20554 Home Design Ideas and Photos

Hans J. Wegner Wishbone Chairs surround the large dining table on axis with the grand, exterior windows.
Lisa and the boys playing Ring Around the Rosie. (2016, before the guest suite addition)
Private garden with deck
Northeast. The facade to the northeast has an indentation over the second floor with a hidden window row that gives an indistinct light in the social space.
The row of pillars continues to the same height as around the upper house and crowns of a horizontal beam. The composition from the inside continues on the outside and also marks the location of a future roof terrace.
The Casa de vidro, shortly after its completion.
Bo Bardi's Casa de vidro, nestled in the jungle of São Paulo.
Below Kovel’s apartment is Fritts’ furniture shop, Intelligent Design, and around the corner West Enders can expect a new branch of Seattle’s Ace Hotel and the new Portland headquarters for the architecture firm Zimmer Gunsul Frasca.
The most dramatic view in the apartment, the First Presbyterian Church looms large in the Kovel living room.
The kitchen features a concrete island topped with marble. Deja-Vu stools by Naoto Fukasawa surround the island. A print by Guy Gormley, as well as a painting bought during holiday in St. Tropez, hang on the walls.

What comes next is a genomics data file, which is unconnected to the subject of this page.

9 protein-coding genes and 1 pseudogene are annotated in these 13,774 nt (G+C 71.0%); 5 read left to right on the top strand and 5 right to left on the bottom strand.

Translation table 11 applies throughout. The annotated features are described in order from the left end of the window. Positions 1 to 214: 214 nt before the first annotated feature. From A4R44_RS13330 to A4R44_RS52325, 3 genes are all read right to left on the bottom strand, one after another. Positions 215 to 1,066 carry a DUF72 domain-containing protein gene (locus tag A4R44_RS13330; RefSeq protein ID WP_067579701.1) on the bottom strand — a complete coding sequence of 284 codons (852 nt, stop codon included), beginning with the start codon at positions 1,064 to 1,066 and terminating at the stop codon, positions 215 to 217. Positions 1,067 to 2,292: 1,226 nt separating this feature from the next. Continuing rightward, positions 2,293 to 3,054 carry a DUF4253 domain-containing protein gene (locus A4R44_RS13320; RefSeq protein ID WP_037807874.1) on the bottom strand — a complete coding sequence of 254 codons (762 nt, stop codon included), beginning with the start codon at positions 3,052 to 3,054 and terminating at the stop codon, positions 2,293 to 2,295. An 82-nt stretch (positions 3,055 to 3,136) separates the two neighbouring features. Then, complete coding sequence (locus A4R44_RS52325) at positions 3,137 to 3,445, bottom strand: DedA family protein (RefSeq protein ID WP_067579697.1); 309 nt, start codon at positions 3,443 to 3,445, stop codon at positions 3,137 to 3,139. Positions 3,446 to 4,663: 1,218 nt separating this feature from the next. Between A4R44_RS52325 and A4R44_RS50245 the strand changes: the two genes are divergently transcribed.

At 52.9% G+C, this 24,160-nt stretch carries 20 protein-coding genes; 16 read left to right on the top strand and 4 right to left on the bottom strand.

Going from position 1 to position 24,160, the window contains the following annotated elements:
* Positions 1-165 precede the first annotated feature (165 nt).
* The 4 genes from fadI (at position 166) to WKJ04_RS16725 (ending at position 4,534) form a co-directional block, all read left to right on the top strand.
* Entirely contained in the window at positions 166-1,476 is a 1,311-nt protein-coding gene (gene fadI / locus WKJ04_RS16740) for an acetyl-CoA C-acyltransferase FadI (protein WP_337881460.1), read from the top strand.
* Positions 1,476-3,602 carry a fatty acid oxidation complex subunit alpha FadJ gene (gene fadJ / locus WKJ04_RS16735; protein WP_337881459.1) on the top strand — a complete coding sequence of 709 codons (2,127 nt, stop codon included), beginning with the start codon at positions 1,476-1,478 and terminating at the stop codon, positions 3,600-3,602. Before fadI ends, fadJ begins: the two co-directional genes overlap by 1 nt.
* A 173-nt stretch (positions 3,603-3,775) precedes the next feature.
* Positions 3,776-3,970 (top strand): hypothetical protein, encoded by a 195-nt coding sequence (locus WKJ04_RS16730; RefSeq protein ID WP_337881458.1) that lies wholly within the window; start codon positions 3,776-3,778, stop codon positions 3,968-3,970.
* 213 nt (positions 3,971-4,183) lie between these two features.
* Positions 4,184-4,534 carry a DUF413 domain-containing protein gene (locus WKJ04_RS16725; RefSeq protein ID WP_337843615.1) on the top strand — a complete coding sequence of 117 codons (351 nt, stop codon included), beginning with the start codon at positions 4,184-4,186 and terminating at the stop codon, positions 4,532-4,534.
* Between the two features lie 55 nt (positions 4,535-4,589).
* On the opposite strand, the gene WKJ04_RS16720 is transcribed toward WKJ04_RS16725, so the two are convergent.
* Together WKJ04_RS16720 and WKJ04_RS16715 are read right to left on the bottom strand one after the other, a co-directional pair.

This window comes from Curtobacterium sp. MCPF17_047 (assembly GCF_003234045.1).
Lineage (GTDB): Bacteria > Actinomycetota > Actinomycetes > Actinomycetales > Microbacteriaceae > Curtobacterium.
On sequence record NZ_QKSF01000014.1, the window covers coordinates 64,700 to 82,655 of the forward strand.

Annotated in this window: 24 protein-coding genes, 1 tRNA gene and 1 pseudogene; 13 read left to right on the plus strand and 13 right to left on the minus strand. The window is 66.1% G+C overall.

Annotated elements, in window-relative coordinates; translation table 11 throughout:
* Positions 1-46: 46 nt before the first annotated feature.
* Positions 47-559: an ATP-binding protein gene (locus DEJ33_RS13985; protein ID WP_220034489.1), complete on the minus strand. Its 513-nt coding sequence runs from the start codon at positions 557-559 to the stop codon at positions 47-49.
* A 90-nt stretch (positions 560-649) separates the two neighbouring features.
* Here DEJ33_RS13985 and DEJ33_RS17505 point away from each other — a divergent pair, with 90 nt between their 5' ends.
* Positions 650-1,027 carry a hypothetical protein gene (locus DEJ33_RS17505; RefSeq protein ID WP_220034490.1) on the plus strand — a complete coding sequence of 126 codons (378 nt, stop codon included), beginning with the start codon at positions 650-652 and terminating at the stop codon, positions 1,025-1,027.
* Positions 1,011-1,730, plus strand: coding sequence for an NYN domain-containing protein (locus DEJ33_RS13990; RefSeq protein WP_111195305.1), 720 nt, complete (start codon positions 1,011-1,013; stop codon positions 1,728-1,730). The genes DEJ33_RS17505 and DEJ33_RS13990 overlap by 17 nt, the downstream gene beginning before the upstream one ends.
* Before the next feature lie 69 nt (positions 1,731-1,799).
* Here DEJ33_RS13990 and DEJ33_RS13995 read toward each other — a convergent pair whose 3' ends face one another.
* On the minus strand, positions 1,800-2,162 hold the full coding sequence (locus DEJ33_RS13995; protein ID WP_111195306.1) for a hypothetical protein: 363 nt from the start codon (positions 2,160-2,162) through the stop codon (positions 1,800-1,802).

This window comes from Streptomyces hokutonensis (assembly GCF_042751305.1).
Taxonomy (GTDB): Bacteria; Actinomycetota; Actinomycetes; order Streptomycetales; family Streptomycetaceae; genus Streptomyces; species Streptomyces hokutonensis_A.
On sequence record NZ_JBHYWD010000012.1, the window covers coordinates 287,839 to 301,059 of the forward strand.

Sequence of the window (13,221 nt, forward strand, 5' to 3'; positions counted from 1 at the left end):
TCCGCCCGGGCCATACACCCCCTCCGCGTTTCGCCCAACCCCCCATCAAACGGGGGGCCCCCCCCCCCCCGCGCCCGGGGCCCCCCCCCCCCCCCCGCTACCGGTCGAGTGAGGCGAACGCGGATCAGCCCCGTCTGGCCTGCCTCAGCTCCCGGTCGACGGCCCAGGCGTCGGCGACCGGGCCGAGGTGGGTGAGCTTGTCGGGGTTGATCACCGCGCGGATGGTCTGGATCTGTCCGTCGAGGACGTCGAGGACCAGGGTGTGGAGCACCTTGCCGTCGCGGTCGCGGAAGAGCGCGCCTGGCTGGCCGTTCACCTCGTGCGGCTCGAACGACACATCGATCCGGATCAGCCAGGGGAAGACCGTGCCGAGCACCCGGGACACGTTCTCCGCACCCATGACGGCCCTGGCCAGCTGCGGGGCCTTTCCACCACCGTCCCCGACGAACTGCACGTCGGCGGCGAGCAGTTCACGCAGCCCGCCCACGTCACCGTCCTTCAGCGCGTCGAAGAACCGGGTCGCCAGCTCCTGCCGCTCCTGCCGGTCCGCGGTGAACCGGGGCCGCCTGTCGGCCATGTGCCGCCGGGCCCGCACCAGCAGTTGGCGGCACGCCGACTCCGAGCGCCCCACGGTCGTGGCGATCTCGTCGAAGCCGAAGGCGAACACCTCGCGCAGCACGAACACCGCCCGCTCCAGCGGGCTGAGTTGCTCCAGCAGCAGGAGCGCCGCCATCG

The architect chose granite for the house’s base, zinc for its roof, and Scandinavian pinewood for cladding—all materials that complement the nearby gray stone building.
An office nook and library can participate in the open plan or disappear behind pocket doors.
Once a horse stable, this Chicago house first got a superficial makeover from Oprah (we wonder whether Stedman likes modern) before architect Jeanne Gang of Studio Gang was called in for a more substantial renovation and a dazzlingly porous brick screen.
The large, naturally lit kitchen is the heart of the house. Messmate-clad cupboards and huge expanses of glass dominate the space where Angelucci uses the sink, Gorman works at the kitchen island, and Pepa and Hazel look on. Play in the courtyard between the kitchen and garage is easily supervised and enclosed from the alley behind the house.
The sharp ridgeline and soaring soffit reference a tent-like experience in an architecturally elegant way.
Weinfeld’s cinematic streak is also evident in the home’s interiors: he designed the entertainment center in the media room. The rug is from  Clatt Carpete & Cia. Throughout the house, the Strozenbergs use floor-to-ceiling curtains for privacy.